La salsa è tutto, or “the sauce is everything”. That is, the sauce is the most important component. It sounds much more lyrical in French, of course: la sauce est tout; but then, so many things seem to sound better in French! This blog is about sauces – specifically, Italian pasta sauces (salsi in Italian). My primary intent is to introduce two new sauces, but to do so in the context of what I have written previously on this subject.
I’ve mentioned before my longtime interest in cooking. I’ve only been blogging for a year, but I have been experimenting with and collecting recipes for many years. Over those many years I’ve “discovered” and come to enjoy and appreciate the rich variety of Italian cooking styles and approaches embedded in these recipes. This web site and these blogs are my opportunity to share these recipes with you.
As I’ve also stated before, there are almost as many variation of Italian sauces as there are Italians – and I’ve typically “blamed” Italian grandmothers for this. Consequently, in my childhood home, there was only one meat-based tomato sauce for pasta, regardless of the pasta type – and another meatless version that was served with fish. They were two of the first recipes I posted on this site: Italian Tomato Sauce and Tuna Fish and Anchovy Sauce. I wrote about them last April, recommended them countless times, and will continue to do so.
During 2014, I added four other Italian tomato sauce recipes to this online collection that deserve mentioning again: Florentine Tomato Sauce, Spicy Marinara Sauce, Boar Ragu, and Ragu Bolognese. I wrote about the sauce from Florence, also in April. It is prepared primarily with caramelized onions and no meat. The Spicy Marinara Sauce (April) is ideal for serving with fish and seafood; the Boar Ragu (September) is extraordinarily delicious – perfect for very special occasions; and the two blogs I’ve devoted to Bolognese sauce (March and September) should suffice to prove how much I enjoy preparing and serving that one!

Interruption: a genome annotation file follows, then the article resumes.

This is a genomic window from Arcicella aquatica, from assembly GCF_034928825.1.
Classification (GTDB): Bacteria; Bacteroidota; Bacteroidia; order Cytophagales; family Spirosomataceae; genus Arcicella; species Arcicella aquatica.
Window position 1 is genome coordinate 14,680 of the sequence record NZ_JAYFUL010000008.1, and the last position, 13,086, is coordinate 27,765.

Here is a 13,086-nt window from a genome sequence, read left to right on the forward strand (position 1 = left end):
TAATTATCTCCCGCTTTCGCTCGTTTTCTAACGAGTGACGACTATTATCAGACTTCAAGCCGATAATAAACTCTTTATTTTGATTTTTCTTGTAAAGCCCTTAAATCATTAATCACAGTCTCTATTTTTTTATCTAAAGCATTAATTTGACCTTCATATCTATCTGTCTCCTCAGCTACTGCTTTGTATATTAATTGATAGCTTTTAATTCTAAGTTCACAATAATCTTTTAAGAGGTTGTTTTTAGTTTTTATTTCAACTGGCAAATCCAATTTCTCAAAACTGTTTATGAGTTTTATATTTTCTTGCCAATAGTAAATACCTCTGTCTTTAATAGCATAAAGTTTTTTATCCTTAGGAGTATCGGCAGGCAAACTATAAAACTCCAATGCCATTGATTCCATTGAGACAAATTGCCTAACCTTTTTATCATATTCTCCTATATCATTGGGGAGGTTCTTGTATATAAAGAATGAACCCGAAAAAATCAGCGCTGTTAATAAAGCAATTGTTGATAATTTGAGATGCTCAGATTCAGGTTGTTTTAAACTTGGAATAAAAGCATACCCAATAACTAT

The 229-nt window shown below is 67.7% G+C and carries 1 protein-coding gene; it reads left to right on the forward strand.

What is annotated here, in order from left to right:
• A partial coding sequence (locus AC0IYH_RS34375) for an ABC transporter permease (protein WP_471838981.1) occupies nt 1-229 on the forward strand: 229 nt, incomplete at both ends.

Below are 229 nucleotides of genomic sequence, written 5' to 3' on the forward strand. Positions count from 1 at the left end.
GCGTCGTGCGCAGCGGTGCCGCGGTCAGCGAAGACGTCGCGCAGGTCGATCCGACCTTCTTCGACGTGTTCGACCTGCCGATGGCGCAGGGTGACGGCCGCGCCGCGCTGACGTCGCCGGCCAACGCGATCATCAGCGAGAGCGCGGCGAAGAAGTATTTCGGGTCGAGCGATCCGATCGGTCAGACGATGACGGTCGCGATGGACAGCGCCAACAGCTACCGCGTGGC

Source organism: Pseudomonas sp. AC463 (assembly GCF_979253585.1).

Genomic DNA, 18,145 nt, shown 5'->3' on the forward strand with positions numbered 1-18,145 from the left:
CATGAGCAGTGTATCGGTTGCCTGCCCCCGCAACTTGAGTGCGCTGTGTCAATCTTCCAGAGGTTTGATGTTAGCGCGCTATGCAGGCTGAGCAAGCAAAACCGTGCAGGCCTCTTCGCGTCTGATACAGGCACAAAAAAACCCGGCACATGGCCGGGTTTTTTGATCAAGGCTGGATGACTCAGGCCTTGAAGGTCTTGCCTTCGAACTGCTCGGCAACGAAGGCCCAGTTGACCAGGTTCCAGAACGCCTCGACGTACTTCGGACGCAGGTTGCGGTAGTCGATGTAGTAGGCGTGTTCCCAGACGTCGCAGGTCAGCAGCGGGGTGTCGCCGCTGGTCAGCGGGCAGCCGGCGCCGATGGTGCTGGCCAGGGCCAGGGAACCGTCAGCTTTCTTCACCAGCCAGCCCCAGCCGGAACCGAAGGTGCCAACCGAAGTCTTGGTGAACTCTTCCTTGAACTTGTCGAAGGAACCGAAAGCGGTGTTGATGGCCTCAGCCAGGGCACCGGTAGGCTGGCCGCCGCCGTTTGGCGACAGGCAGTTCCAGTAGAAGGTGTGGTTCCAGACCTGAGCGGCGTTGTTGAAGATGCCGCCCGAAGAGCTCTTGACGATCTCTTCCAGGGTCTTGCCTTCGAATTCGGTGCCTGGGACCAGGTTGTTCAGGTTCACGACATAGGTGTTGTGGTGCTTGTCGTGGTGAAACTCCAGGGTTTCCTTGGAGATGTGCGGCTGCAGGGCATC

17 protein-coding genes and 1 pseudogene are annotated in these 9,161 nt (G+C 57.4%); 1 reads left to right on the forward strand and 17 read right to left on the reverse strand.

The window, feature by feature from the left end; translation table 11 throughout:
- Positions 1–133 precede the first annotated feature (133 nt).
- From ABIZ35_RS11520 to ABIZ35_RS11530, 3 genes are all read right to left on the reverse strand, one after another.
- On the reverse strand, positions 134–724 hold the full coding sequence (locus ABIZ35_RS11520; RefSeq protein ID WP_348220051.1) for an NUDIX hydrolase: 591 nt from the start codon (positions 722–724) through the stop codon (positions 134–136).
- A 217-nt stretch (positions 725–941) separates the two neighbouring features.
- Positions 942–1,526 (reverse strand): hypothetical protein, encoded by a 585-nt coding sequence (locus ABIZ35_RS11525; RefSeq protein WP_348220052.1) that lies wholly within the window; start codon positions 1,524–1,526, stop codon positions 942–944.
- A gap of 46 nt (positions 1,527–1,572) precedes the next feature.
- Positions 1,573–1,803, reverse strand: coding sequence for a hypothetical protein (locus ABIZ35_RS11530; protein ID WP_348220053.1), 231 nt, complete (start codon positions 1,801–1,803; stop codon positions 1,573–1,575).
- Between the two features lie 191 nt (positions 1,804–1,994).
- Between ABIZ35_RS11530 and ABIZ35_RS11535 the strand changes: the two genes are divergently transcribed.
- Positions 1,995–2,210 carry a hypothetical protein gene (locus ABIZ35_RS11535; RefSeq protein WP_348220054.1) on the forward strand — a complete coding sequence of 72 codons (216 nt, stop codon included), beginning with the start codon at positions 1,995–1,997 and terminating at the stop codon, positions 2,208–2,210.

The recipe for Sugo all’Amatriciana is a new post. This sauce originated in the town of Amatrice, located in the Provence of Rieti in the Lazio region about 90 miles northeast of Rome. As we should expect by now, there is no single recipe for Amatriciana sauce, but it is classically prepared with crushed tomatoes, onion, red pepper, and guanciale (cured pork jowl) or pancetta. This recipe calls for both meats. Since this sauce was not part of my heritage, I cannot make any claim of authenticity. I can state confidently, however, that this recipe is one of my favorites for good reason.
ITALIAN PASTA SAUCES
Cacio e Pepe
Florentine Tomato Sauce
Italian Tomato Sauce
Italian Cheese Sauce - NEW!
Spicy Marinara Sauce
Sugo all'Amatriciana - NEW!
Tuna Fish with Anchovy Sauce
Sugo all'Amatriciana served over bucatini.
Grandpa Joe's Italian Cheese Sauce served over fettuccine. Fettuccine Giuseppe, maybe? Great idea, but probably not!
Alfredo Sauce is another of my favorites. I think it is fair to assume that everyone has heard of Fettuccine Alfredo. Since its most important ingredient is Parmigiano-Reggiano cheese, I always assumed Alfredo Sauce originated somewhere near Parma. In fact, it was created by Chef Alfredo Di Lelio I at his restaurant, Alfredo, in Rome. As one story goes, Chef Di Lelio added Parmigiano-Reggiano cheese to a classic Roman dish called Fettuccine al Burro (Fettuccine with Butter) and served it to newlyweds Mary Pickford and Douglas Fairbanks in 1920. They returned to the U.S., boasted publicly about their “extraordinary” Italian dining experience, and soon Fettuccine Alfredo was being served everywhere in America. It is still virtually unknown by that name in Italy.
I call my version of Alfredo Sauce simply Italian Cheese Sauce (Salsa di Formaggio Italiano). It is the second newly posted recipe. Italian Cheese Sauce is only marginally similar to the original Alfredo Sauce, but (I will submit) equally delicious. My sauce is roux-thickened, and contains sautéed onion, white wine, and Caciocavallo cheese (a sheep or cow's milk cheese produced in southern Italy) in addition to the vitally important Parmigiano-Reggiano cheese. It has become one of my house specialties.
In fact, we serve all the sauces I’ve mentioned here multiple times each year in our household. I hope one or more of them make it to your dining table, too.